digital storage oscilloscope

Discussion in 'Homework Help' started by gaurav1292, Jul 18, 2012.

  1. gaurav1292

    Thread Starter New Member

    Oct 1, 2009
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    I performed an experiment in which i had to measure the rise time of voltage across capacitor using digital storage oscilloscope. The readings i got was not quite accurate, therefore i decided to carry out this same experiment of multisim 11, but to my disappointment multisim doesn't have dso!
    Is there any software which supports dso? Or is there any way else to check my readings using any other circuit simulator?
     
  2. Markd77

    Senior Member

    Sep 7, 2009
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    Try LTspice, it's free and supposed to be pretty accurate.
     
  3. gaurav1292

    Thread Starter New Member

    Oct 1, 2009
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    Does it have Digital storage oscilloscope in it?
     
  4. JoeJester

    AAC Fanatic!

    Apr 26, 2005
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    Graph it in a spreadsheet or use a pencil, calculator, and graph paper. You can even overlay your measurements at the same sampling time and you can compute the difference.

    You can do a transient analysis in your simulation.
     
    Last edited: Jul 18, 2012
  5. aprillove1719

    New Member

    Jul 17, 2012
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    A digital storage oscilloscope is an oscilloscope which stores and analyses the signal digitally rather than using analogue techniques. It is now the most common type of oscilloscope in use because of the advanced trigger, storage, display and measurement features which it typically provides
     
  6. Markd77

    Senior Member

    Sep 7, 2009
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    It displays waveforms from anywhere in the circuit.
    It's a little hard to get used to, not the sort of program that is easy to use without looking at the instructions. There are tutorials around if you search for them.
     
  7. crutschow

    Expert

    Mar 14, 2008
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    Multisim does indeed have virtual digital oscilloscopes. See this for more info.
     
  8. JoeJester

    AAC Fanatic!

    Apr 26, 2005
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    aprillove,

    I do know what a dso is and have had one for many years. I still have an analog scopes also.

    I've worked with DSOs in the mid 80s. I think the first oscilloscope I worked with was a tektronics 535. I did work with older oscilloscopes than that ... but I don't remember the designations as it was part of the Loran-A equipment.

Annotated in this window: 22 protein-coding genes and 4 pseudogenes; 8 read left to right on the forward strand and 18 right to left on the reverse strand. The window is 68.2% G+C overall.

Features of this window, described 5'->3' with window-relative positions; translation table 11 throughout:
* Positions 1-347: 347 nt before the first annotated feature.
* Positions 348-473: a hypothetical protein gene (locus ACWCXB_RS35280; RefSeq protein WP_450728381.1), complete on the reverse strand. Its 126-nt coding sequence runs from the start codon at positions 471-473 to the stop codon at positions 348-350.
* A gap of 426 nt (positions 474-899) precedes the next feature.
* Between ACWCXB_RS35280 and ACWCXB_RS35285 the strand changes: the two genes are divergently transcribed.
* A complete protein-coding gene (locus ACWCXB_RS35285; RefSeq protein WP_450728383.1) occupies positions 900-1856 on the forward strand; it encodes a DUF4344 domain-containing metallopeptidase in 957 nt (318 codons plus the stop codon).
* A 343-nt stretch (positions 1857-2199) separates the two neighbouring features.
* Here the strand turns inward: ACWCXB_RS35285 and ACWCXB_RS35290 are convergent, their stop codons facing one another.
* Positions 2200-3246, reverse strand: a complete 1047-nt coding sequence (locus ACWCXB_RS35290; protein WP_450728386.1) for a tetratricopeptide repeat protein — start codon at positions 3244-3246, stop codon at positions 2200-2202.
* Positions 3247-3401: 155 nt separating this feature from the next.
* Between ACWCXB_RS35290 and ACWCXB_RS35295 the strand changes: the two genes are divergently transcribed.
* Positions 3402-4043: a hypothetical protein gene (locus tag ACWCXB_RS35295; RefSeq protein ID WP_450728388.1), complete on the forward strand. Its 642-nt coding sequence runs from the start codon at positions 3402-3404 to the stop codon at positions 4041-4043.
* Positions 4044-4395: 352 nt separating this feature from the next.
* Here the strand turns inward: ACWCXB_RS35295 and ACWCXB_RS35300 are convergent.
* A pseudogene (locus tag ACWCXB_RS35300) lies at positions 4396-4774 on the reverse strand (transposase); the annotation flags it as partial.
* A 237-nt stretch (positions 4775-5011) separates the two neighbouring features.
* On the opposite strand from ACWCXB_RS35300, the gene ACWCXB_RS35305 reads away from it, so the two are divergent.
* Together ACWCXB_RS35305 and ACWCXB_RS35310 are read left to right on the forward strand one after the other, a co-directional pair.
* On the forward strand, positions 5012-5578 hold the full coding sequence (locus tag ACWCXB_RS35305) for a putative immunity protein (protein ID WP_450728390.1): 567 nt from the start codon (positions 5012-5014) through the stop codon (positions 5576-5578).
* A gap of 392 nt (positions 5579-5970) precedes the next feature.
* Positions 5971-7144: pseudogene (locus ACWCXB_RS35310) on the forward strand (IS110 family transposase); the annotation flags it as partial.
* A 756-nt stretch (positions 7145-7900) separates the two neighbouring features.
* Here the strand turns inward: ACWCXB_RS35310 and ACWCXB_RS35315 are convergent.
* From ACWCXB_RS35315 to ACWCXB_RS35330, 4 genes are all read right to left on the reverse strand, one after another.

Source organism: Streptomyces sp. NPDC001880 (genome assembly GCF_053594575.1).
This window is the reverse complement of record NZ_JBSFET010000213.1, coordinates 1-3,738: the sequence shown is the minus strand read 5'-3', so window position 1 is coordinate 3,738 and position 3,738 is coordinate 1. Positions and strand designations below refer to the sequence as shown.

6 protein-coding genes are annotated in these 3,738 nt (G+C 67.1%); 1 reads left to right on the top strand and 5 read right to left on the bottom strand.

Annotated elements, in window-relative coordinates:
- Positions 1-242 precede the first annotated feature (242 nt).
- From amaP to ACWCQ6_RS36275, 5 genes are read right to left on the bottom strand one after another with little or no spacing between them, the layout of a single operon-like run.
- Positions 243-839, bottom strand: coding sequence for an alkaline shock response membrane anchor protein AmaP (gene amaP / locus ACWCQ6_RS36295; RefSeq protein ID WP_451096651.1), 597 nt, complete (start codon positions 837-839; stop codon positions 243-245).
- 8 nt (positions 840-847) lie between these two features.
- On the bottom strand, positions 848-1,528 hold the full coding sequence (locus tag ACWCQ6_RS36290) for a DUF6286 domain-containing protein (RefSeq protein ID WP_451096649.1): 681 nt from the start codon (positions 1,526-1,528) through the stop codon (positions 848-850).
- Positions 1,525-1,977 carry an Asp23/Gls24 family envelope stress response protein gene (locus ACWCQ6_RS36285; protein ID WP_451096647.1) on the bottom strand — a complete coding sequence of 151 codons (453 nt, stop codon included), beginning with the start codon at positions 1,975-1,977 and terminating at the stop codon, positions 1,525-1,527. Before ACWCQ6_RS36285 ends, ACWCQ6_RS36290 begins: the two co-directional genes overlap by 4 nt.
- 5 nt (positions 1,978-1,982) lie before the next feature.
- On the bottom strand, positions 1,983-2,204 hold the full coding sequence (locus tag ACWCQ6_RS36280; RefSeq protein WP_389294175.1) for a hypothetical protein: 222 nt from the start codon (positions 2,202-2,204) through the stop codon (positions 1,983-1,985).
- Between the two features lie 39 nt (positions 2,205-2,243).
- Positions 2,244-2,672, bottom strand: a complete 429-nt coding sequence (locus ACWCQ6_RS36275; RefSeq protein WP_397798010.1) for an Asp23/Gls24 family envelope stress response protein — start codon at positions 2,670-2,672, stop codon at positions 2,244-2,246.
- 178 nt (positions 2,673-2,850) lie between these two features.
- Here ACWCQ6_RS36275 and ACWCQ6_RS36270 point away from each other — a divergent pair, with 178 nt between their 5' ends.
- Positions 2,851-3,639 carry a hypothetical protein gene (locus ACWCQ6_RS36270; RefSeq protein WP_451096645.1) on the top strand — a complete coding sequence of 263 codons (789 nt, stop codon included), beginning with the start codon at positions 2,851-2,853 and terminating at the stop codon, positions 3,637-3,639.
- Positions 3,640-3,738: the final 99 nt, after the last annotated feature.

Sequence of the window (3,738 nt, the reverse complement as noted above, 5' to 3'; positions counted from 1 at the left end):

[​IMG]
     
  9. WBahn

    Moderator

    Mar 31, 2012
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    I'm not familiar with these simulators that have virtual instruments in them. In the context of a simulator, what would be the difference between using a virtual DSO and a virtual analog scope. For instance, with an analog scope you can get a pretty good feed for the linearity of a circuit by applying a triangle wave input and seeing if the output range displayed on the scope is uniform in intensity. This is not possible with most DSOs. So would a virtual analog instrument permit this type of measurement in a simulation?
     
  10. JoeJester

    AAC Fanatic!

    Apr 26, 2005
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    Intensity is not available on the virtual equipment. The OP probably wants a DSO so he can do FFT and all the other functions the DSO offers. In some programs, that means running the "different" analysis in lieu of pushing a button.

    I have seen videos at youtube claiming there is a dso in multisim. I haven't viewed those videos so I do not know if there is a "virtual" DSO with all the DSO bells and whistles.

    In answer to your question about the triangle wave and "intensity" here is the output of an amplifier. I'll add a few of the graphs from a simulation.
     
  11. WBahn

    Moderator

    Mar 31, 2012
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    What I'm talking about is triggering on a separate signal that is unrelated to the triangle wave. As a result, you overlay many, many sweeps and, if it is linear, the trace will spend as much time at any given point in the envelope as any other. Hence you will see a chaotic pattern that is uniform in intensity. If the circuit has a non-linearity, then you will get a gradiant or even bands of greater and lower intensity.
     
  12. BSomer

    Member

    Dec 28, 2011
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    Multisim does actually have a DSO in it. At least the version 10 does. I haven't used it in anything and in fact have rarely even used Multisim so I wouldn't be able to tell you where to begin with it.
     
  13. vk6zgo

    Active Member

    Jul 21, 2012
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    You carried out a real-world test with real components,& measured it with a real Oscilloscope.
    If your results differ a bit from theory,that is telling you something.
    Repeating it with a simulator may give you a result that looks like you copied it out of a textbook.
    Your Lecturer knows that the real world differs from theory,& will make allowances for your original (real) results,but may not be impressed by a "copybook" result.
    I would suggest that you present both sets of results.
     
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